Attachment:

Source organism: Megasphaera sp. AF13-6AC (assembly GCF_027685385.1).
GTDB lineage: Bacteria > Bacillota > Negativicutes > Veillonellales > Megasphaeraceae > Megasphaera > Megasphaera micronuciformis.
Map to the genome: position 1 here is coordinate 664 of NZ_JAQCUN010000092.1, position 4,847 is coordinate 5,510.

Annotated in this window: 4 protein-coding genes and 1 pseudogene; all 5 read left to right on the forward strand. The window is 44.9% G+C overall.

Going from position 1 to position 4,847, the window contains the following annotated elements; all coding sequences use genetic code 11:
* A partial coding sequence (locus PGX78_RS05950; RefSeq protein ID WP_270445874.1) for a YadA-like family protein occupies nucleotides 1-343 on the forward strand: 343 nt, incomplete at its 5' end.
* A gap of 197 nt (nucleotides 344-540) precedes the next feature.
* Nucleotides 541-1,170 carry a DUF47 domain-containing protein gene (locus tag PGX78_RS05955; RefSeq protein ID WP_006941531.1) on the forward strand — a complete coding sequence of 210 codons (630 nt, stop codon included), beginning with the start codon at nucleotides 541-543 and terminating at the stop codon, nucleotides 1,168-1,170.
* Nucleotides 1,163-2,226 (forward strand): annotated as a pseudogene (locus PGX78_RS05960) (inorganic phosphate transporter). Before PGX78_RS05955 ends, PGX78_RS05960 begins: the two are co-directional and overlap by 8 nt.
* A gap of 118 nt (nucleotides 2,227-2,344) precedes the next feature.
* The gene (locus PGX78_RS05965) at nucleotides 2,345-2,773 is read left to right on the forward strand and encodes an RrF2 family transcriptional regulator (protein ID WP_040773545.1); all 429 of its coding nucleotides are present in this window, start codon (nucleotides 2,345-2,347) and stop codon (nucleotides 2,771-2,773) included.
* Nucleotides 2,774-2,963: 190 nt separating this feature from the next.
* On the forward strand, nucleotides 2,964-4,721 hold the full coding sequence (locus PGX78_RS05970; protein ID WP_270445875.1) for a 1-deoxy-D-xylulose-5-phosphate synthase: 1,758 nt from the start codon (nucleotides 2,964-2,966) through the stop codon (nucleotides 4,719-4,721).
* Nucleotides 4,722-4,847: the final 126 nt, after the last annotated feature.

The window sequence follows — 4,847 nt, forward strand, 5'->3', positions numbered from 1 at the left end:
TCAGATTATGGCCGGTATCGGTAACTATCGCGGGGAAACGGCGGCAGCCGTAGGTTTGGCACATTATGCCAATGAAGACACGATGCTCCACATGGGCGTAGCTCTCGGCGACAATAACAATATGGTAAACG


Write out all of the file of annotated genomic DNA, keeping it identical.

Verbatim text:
Source organism: Megasphaera sp. AF13-6AC (assembly GCF_027685385.1).
GTDB lineage: Bacteria > Bacillota > Negativicutes > Veillonellales > Megasphaeraceae > Megasphaera > Megasphaera micronuciformis.
Map to the genome: position 1 here is coordinate 664 of NZ_JAQCUN010000092.1, position 4,847 is coordinate 5,510.

Annotated in this window: 4 protein-coding genes and 1 pseudogene; all 5 read left to right on the forward strand. The window is 44.9% G+C overall.

Going from position 1 to position 4,847, the window contains the following annotated elements; all coding sequences use genetic code 11:
* A partial coding sequence (locus PGX78_RS05950; RefSeq protein ID WP_270445874.1) for a YadA-like family protein occupies nucleotides 1-343 on the forward strand: 343 nt, incomplete at its 5' end.
* A gap of 197 nt (nucleotides 344-540) precedes the next feature.
* Nucleotides 541-1,170 carry a DUF47 domain-containing protein gene (locus tag PGX78_RS05955; RefSeq protein ID WP_006941531.1) on the forward strand — a complete coding sequence of 210 codons (630 nt, stop codon included), beginning with the start codon at nucleotides 541-543 and terminating at the stop codon, nucleotides 1,168-1,170.
* Nucleotides 1,163-2,226 (forward strand): annotated as a pseudogene (locus PGX78_RS05960) (inorganic phosphate transporter). Before PGX78_RS05955 ends, PGX78_RS05960 begins: the two are co-directional and overlap by 8 nt.
* A gap of 118 nt (nucleotides 2,227-2,344) precedes the next feature.
* The gene (locus PGX78_RS05965) at nucleotides 2,345-2,773 is read left to right on the forward strand and encodes an RrF2 family transcriptional regulator (protein ID WP_040773545.1); all 429 of its coding nucleotides are present in this window, start codon (nucleotides 2,345-2,347) and stop codon (nucleotides 2,771-2,773) included.
* Nucleotides 2,774-2,963: 190 nt separating this feature from the next.
* On the forward strand, nucleotides 2,964-4,721 hold the full coding sequence (locus PGX78_RS05970; protein ID WP_270445875.1) for a 1-deoxy-D-xylulose-5-phosphate synthase: 1,758 nt from the start codon (nucleotides 2,964-2,966) through the stop codon (nucleotides 4,719-4,721).
* Nucleotides 4,722-4,847: the final 126 nt, after the last annotated feature.

The window sequence follows — 4,847 nt, forward strand, 5'->3', positions numbered from 1 at the left end:
TCAGATTATGGCCGGTATCGGTAACTATCGCGGGGAAACGGCGGCAGCCGTAGGTTTGGCACATTATGCCAATGAAGACACGATGCTCCACATGGGCGTAGCTCTCGGCGACAATAACAATATGGTAAACG